Frankly, as soon as I read Matt Continetti's "Money, Mobsters and Murder" in The Weekly Standard in November 2005, I thought that Reed would be forced to quit the race. Given what I know about Christian conservatives in Georgia -- who went all-out in their efforts to defeat a state lottery in the 1990s -- I could not imagine that they would tolerate Reed's shameless sellout to a casino con man like "Indian Jack."

Yet Matt Towery tells me that Reed's support among evangelicals remains strong. Why? Cynicism? Personal loyalty? A lust for political power? If ever liberals needed confirmation that conservative Christians are "poor, undereducated and easily led" (as the Other Paper once described them) Georgia churchgoers giving Reed a free pass on the Abramoff affair might do the trick.

In the balance

It's now 11 days until the July 18 primary, and the contest between Reed and Cagle could go either way. It's like one of those football games that comes down to the two-minute drill, with victory hanging in the balance.

If the election were held tomorrow, I think Reed would win. Cagle's team has done well, but at this point it doesn't look like they've done enough to counter the overall advantages Reed brought to the campaign. Without some kind of a big break -- a surprise endorsement for Cagle, an unexpected blunder by Reed -- it's going to be hard for Cagle to pull off this upset.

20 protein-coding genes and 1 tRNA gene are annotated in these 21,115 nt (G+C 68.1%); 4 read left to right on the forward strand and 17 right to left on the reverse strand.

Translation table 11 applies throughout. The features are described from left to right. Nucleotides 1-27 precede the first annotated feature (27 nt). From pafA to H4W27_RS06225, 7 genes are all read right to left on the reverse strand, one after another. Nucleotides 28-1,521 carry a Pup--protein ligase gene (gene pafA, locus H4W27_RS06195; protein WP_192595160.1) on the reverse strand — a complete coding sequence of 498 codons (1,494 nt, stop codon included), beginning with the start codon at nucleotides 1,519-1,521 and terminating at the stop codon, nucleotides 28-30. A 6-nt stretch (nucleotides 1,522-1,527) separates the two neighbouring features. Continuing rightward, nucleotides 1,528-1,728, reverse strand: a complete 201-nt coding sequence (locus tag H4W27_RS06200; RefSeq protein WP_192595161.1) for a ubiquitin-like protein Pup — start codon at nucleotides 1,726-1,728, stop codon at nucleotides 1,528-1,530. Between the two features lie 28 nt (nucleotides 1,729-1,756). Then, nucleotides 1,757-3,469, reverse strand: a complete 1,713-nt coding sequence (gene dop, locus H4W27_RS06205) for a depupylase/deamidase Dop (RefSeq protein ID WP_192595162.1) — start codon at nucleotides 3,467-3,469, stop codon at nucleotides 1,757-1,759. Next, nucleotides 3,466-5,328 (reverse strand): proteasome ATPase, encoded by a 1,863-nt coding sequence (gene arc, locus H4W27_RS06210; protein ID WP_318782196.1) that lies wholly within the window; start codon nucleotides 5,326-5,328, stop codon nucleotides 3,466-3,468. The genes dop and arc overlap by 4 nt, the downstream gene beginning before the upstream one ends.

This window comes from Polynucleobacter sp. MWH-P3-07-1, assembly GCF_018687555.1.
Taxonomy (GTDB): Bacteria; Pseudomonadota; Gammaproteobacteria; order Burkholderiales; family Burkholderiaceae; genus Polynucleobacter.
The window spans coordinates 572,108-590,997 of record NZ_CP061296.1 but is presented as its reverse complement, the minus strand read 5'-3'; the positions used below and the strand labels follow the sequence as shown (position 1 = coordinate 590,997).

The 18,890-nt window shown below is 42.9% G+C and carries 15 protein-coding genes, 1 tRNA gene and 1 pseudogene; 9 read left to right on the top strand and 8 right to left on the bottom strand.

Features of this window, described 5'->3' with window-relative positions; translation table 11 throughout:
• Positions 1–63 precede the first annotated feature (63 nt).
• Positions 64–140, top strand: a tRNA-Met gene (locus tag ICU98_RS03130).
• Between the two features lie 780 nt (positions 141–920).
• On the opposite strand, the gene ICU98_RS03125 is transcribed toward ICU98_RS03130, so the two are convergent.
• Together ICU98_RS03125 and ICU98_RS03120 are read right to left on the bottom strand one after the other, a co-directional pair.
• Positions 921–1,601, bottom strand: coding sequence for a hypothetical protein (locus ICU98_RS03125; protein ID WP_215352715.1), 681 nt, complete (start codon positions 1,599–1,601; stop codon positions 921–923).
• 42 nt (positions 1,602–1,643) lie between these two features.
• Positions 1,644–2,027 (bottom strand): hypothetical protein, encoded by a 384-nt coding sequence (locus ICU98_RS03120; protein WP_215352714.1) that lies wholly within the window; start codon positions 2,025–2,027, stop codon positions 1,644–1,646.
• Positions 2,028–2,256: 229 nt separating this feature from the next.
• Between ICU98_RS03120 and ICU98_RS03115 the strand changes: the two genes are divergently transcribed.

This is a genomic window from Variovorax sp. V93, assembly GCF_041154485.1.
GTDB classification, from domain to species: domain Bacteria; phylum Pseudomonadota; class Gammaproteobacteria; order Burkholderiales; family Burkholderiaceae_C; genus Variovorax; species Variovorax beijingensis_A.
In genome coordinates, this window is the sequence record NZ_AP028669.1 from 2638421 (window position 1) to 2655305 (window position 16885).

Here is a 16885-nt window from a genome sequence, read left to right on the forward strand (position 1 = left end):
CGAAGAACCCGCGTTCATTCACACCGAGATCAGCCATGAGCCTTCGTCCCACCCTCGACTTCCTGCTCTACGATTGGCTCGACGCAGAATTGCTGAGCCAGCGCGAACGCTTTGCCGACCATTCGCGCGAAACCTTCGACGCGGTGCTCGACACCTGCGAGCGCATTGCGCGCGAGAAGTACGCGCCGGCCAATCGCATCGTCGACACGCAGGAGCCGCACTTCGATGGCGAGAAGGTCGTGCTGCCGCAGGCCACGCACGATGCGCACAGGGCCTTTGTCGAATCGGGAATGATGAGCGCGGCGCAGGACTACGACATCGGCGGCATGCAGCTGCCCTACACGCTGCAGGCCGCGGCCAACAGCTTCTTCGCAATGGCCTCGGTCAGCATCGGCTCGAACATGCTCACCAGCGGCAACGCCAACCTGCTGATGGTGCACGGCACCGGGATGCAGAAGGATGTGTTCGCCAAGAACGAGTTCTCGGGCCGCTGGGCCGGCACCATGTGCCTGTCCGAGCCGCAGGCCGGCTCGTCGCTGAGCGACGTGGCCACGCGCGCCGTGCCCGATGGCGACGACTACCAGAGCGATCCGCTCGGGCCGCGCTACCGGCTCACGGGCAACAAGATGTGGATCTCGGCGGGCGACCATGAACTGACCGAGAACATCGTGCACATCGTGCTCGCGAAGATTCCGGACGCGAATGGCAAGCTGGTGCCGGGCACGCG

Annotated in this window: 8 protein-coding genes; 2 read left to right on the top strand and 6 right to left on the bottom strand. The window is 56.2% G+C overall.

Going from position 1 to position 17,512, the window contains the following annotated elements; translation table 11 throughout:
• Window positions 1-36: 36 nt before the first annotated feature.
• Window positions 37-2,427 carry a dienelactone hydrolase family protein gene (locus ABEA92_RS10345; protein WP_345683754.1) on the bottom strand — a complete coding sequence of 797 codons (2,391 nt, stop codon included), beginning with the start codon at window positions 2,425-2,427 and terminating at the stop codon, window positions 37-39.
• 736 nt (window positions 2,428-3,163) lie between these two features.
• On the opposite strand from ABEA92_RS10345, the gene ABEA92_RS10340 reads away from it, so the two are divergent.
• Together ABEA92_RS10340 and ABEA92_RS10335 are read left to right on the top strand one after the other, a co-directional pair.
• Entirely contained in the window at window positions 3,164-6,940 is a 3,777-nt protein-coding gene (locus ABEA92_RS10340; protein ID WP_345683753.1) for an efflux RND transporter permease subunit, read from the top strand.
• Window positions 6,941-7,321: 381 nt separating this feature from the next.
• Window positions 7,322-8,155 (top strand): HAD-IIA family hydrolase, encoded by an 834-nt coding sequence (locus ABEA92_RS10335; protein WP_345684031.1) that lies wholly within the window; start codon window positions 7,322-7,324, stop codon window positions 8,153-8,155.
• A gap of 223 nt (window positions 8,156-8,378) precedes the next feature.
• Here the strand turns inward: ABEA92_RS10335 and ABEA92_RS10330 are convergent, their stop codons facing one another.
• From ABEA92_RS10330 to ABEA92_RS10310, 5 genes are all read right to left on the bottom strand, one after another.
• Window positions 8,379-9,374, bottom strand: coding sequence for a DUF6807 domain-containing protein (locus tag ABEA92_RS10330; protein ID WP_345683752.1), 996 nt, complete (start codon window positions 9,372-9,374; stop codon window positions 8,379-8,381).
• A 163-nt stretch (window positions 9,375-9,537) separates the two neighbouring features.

Frankly, what Cagle needs is divine intervention. When you've done all you can do, and it's still not enough, the message should be clear: Get down on your knees and get humble before God. If the Cagle campaign doesn't have some prayer circles on their side, they need to get some, and get some quick.

I realize that intercessory prayer is not considered a legitimate political strategy by the punditocracy, but having personally experienced the power of prayer, I am inclined to say the pundits are wrong (as usual).

-- McCAIN


UPDATES: Linked by Basil's Blog and Peach Pundit.

The comments at Peach Pundit are interesting. Bull Moose contributes an interesting article from National Journal.

Here is Tobin Smith:
The facts are Reed has not been charged with a crime or wrongdoing and he has not been indicted or arrested. Had that occurred Casey would be waltzing to a win.
The reality is Casey gambled on the liberal media doing the job and that his “any body but Ralph” campaign would be enough.
In the end, it is not enough. Maybe enough for a close race, but not enough for the brass ring.
My prediction, Reed 52, Cagle 48.

Gus Boulis is dead. Boulis is dead because he sold his casino business to a partnership headed by Reed's friend Jack Abramoff. The Abramoff partnership falsified documents in order to defraud Boulis, and when Boulis began to complain ... well, Gus Boulis is dead.

Reed can say that he knew nothing of Abramoff's dirty dealing. Reed can say that, when Abramoff enlisted him to lobby to shut down competing casino tribes, he (Reed) had no idea that this was being done on behalf of, and at the expense of, gambling interests. "Plausible deniability," right?

So one of the most prominent Republican advocates of "family values" sold out to a crooked casino lobbyist, and this doesn't bother Tobin Smith in the least. As long as the winner has an "R" beside his name, that's all that matters.